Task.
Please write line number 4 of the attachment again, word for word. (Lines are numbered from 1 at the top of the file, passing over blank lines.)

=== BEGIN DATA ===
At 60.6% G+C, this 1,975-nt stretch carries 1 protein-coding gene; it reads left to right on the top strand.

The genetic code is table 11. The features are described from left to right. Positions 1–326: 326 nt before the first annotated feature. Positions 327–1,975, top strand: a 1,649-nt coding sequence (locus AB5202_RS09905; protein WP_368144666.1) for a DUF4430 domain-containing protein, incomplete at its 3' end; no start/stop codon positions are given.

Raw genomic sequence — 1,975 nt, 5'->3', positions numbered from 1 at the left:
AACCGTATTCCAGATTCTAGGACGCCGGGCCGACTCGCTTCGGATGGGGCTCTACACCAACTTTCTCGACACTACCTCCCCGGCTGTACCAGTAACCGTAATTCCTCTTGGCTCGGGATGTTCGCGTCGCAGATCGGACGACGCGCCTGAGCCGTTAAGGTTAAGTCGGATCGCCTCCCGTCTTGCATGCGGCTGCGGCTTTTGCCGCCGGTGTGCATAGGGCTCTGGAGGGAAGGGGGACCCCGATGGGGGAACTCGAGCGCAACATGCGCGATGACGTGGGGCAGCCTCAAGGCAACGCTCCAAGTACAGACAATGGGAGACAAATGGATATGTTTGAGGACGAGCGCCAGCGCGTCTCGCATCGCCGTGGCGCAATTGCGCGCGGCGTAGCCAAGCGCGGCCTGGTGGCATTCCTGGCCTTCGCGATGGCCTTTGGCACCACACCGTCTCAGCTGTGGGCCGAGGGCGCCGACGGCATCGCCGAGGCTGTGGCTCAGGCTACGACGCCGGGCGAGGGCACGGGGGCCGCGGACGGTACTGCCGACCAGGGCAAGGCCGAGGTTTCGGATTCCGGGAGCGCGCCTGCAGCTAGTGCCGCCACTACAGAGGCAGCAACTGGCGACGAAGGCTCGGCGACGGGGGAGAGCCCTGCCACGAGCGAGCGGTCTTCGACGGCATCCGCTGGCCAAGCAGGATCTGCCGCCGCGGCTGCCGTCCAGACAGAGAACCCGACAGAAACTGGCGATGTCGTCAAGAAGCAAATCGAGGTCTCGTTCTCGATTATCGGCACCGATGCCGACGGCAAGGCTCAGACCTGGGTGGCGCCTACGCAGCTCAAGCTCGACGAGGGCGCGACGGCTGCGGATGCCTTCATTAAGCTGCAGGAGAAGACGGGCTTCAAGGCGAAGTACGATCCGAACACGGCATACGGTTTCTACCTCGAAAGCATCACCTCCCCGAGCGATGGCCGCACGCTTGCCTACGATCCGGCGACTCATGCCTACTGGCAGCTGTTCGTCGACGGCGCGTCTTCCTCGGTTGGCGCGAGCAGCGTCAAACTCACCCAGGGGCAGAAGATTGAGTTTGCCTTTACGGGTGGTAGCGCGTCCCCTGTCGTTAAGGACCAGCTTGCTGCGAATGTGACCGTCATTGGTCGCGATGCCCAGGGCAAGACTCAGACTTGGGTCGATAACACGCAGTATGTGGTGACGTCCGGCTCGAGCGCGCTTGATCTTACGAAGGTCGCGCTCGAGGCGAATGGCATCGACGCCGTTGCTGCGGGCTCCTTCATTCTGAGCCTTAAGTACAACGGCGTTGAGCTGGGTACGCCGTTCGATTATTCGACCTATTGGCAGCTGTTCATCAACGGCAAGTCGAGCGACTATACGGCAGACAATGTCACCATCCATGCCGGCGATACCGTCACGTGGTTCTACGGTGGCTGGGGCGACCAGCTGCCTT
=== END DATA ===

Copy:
AACCGTATTCCAGATTCTAGGACGCCGGGCCGACTCGCTTCGGATGGGGCTCTACACCAACTTTCTCGACACTACCTCCCCGGCTGTACCAGTAACCGTAATTCCTCTTGGCTCGGGATGTTCGCGTCGCAGATCGGACGACGCGCCTGAGCCGTTAAGGTTAAGTCGGATCGCCTCCCGTCTTGCATGCGGCTGCGGCTTTTGCCGCCGGTGTGCATAGGGCTCTGGAGGGAAGGGGGACCCCGATGGGGGAACTCGAGCGCAACATGCGCGATGACGTGGGGCAGCCTCAAGGCAACGCTCCAAGTACAGACAATGGGAGACAAATGGATATGTTTGAGGACGAGCGCCAGCGCGTCTCGCATCGCCGTGGCGCAATTGCGCGCGGCGTAGCCAAGCGCGGCCTGGTGGCATTCCTGGCCTTCGCGATGGCCTTTGGCACCACACCGTCTCAGCTGTGGGCCGAGGGCGCCGACGGCATCGCCGAGGCTGTGGCTCAGGCTACGACGCCGGGCGAGGGCACGGGGGCCGCGGACGGTACTGCCGACCAGGGCAAGGCCGAGGTTTCGGATTCCGGGAGCGCGCCTGCAGCTAGTGCCGCCACTACAGAGGCAGCAACTGGCGACGAAGGCTCGGCGACGGGGGAGAGCCCTGCCACGAGCGAGCGGTCTTCGACGGCATCCGCTGGCCAAGCAGGATCTGCCGCCGCGGCTGCCGTCCAGACAGAGAACCCGACAGAAACTGGCGATGTCGTCAAGAAGCAAATCGAGGTCTCGTTCTCGATTATCGGCACCGATGCCGACGGCAAGGCTCAGACCTGGGTGGCGCCTACGCAGCTCAAGCTCGACGAGGGCGCGACGGCTGCGGATGCCTTCATTAAGCTGCAGGAGAAGACGGGCTTCAAGGCGAAGTACGATCCGAACACGGCATACGGTTTCTACCTCGAAAGCATCACCTCCCCGAGCGATGGCCGCACGCTTGCCTACGATCCGGCGACTCATGCCTACTGGCAGCTGTTCGTCGACGGCGCGTCTTCCTCGGTTGGCGCGAGCAGCGTCAAACTCACCCAGGGGCAGAAGATTGAGTTTGCCTTTACGGGTGGTAGCGCGTCCCCTGTCGTTAAGGACCAGCTTGCTGCGAATGTGACCGTCATTGGTCGCGATGCCCAGGGCAAGACTCAGACTTGGGTCGATAACACGCAGTATGTGGTGACGTCCGGCTCGAGCGCGCTTGATCTTACGAAGGTCGCGCTCGAGGCGAATGGCATCGACGCCGTTGCTGCGGGCTCCTTCATTCTGAGCCTTAAGTACAACGGCGTTGAGCTGGGTACGCCGTTCGATTATTCGACCTATTGGCAGCTGTTCATCAACGGCAAGTCGAGCGACTATACGGCAGACAATGTCACCATCCATGCCGGCGATACCGTCACGTGGTTCTACGGTGGCTGGGGCGACCAGCTGCCTT